This is very true. Techies are FAR more likely to know about the grip of death issue in the first place and try it out. None of my non-techie friends had even heard about it.

  8. David Bailey Says:

    How was the data collected? How were the respondents selected and how did they respond, was it a self selected sample? If so, self-selected samples are notorious for being inaccurate. Was there any means to check if those who responded own iPhones? Just trying to understand the discrepancy between these results and the return results publicized by Apple

  9. Harry McCracken Says:

    It was a self-selecting group who took our online survey–I invited Technologizer readers (and folks who follow me on Twitter) to respond, and about 500 did. To repeat what I said in the story, I wasn't aiming to collect projectable data.

    Interestingly enough, the percentage who say that they HAVE returned their iPhones is similar to what Apple has reported. The percentage who say they WILL return them is much higher–but that's not surprising; my guess would be that a lot more people say they'll do so than actually follow through.

  10. MikePulsifer Says:

    "It was a self-selecting group who took our online survey–I invited Technologizer readers (and folks who follow me on Twitter)"

    This attracts only the more passionate and/or those with an axe to grind, no matter the subject matter. That makes the results only of entertainment value as there's no validity to the results.

  11. Harry McCracken Says:

    Hey, I want people who are passionate about technology taking these surveys. Technologizer isn't for people who are blase about this topic, and the one and only thing this survey intended to do was to collect the thoughts of some members of the Technologizer community.

    Surveys been overrun by people with an axe to grind would be a problem–but this is the fourth survey of this type we've conducted, and the first that wasn't completely dominated by happy campers. (Strangely, the "everyone knows unhappy people take surveys in disproportionate numbers" theory didn't come up when 98 percent of the people who took our iPad survey said they were satisfied.)

    In aggregate, I've spent many hundreds of thousands of dollars and several months of my career working on surveys that aimed to collect projectable data. They're worthwhile (albeit far from perfect). But they weren't what we were trying to do here.

  12. Harry McCracken Says:

    I'm fine with the respondents to this survey being biased–Technologizer readers, who happen to be a smart, opinionated bunch of folks. I'm not trying to determine what all iPhone 4 owners and prospective owners think.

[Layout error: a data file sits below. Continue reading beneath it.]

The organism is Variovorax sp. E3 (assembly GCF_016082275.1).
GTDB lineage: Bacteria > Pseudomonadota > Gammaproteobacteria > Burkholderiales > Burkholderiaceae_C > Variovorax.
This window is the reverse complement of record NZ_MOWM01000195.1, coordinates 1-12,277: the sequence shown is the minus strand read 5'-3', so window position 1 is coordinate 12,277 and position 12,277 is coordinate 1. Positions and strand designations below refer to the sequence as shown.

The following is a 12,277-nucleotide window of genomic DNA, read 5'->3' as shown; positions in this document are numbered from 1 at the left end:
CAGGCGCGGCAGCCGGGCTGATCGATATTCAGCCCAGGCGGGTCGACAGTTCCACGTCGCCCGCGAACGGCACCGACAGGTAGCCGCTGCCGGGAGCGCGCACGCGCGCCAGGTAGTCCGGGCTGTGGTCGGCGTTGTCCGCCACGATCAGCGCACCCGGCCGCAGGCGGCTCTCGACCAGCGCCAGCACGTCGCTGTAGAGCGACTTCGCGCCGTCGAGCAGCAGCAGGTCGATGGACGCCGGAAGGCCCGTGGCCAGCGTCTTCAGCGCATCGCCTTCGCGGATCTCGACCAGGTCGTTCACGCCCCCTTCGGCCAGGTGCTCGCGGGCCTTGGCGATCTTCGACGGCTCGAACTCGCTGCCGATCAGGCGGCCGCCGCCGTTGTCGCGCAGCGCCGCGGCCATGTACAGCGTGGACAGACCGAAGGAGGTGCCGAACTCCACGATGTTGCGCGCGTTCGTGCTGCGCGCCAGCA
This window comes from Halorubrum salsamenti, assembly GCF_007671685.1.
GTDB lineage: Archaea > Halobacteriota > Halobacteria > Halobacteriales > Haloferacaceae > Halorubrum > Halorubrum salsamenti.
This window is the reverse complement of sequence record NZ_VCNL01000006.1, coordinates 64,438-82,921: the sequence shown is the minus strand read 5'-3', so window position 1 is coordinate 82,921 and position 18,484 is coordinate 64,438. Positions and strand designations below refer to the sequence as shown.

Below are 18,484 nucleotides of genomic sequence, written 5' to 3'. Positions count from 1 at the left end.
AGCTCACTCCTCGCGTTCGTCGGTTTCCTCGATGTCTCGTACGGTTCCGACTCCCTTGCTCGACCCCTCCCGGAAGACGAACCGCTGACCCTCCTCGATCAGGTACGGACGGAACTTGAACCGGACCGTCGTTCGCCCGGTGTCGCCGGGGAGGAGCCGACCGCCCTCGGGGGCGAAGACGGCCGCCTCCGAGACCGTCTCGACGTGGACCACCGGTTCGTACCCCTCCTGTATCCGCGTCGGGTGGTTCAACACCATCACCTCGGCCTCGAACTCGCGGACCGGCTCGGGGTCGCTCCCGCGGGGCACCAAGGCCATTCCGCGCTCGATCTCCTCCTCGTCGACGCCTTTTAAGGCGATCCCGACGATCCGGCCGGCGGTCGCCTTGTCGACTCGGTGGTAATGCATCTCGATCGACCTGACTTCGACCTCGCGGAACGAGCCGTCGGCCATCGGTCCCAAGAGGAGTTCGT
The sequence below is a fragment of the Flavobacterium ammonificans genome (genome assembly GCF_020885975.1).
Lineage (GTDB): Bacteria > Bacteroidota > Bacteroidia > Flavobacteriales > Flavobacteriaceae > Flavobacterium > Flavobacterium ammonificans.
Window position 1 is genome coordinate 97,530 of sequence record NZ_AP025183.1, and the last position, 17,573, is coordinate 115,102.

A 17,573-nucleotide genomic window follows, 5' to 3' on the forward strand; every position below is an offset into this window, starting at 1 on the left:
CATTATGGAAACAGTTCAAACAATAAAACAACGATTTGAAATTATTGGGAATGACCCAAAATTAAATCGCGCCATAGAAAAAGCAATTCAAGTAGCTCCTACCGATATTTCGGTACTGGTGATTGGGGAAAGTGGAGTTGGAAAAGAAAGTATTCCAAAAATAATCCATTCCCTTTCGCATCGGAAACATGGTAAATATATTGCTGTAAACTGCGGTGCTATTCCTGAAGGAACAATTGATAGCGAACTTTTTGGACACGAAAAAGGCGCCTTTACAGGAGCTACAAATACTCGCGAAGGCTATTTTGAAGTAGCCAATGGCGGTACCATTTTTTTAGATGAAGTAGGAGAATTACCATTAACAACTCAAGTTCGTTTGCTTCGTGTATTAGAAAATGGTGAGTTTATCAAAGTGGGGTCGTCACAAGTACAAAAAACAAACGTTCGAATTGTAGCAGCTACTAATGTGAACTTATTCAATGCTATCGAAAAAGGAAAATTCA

13. David Bailey Says:

    Not trying to criticize because its interesting none the less, but self selected data is basically not useful because it is so heavily biased. Many will respond only because they aim to make a point or are disgruntled – Maybe it would make sense to put this up in bold across the top incase people skip what you wrote to see the charts. The difference between 2%-30% is pretty major and creates a misperception.

  14. Harry McCracken Says:

    I know that self-selecting surveys are in no way a replacement for ones that aim for projectable data. But I'm skeptical about the conventional wisdom that unhappy campers are grossly overrepresented in self-selecting surveys. When we surveyed iPad owners, 98 percent of them said they were satisfied, and the number was also sky high for Windows 7 users. There's no pattern in these surveys of doom-and-gloom types dominating.

    (As I mentioned in the story, I also throw out results when only a handful of people answer a question: If only a couple of dozen people respond, the data is too unstable to mean anything at all.)

    My take: Technologizer is by definition a place where people who like to express opinions about new tech products like to hang out. And when you're surveying the very first people to use the iPad or iPhone 4 or Windows 7, you're surveying a group of people with an intense interest in the product in question, again almost by definition. So I don't think the pool of self-selecting survey takers is dominated by people with an axe to grind.

    I've been involved in scads of surveys and focus groups over the past fifteen years, from simple little ones like this to ones where we bent over backwards to try and capture objective data from a giant universe of people…including ones that cost tens of thousands of dollars to conduct and benefited from analysis by people with degrees in statistics. The dirty little secret is that all samples are skewed towards a particular group: people with the time and interest to participate. That's true whether the group is self-selecting and not filtered by demographic info (like in this survey) or whether you call people out of the blue and qualify them before collecting data (I've done that, too).


  15. David Bailey Says:

    That is fair. Still skeptical, but point well taken.

  16. Hamranhansenhansen Says:

    I’m not sure I understand why you polled both iPhone 4 owners and non-owners.

  17. Harry McCracken Says:

    Because a large chunk of the questions we asked weren't contingent on iPhone ownership–I was curious how people who are interested in all this responded to Jobs' press conference, whether they have an iPhone or not. (Apple presumably aimed its messaging at least as much at people who don't already own iPhones at it did at those who do.)


  18. Ryan Says:

    This perfectly sums up my experience with the whole antennagate problem:

    I, too, am a fanboy of logic. 🙂

  19. Matt Says:

    I think the problem with a story/poll like this is that its only value is the sensationalist polarized opinions that will come out of it. It's a grab for hits. It isn't newsworthy or even interesting.

    This is the problem with most 'media' today, and blog media in particular. The aim is to gain eyeballs rather than increase or disseminate knowledge. It's a sad state of affairs.

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  21. Regalos Says:

    Nor was the goal to determine what "normal people" think–I suspect that the average Technologizer reader is techie and proud of it.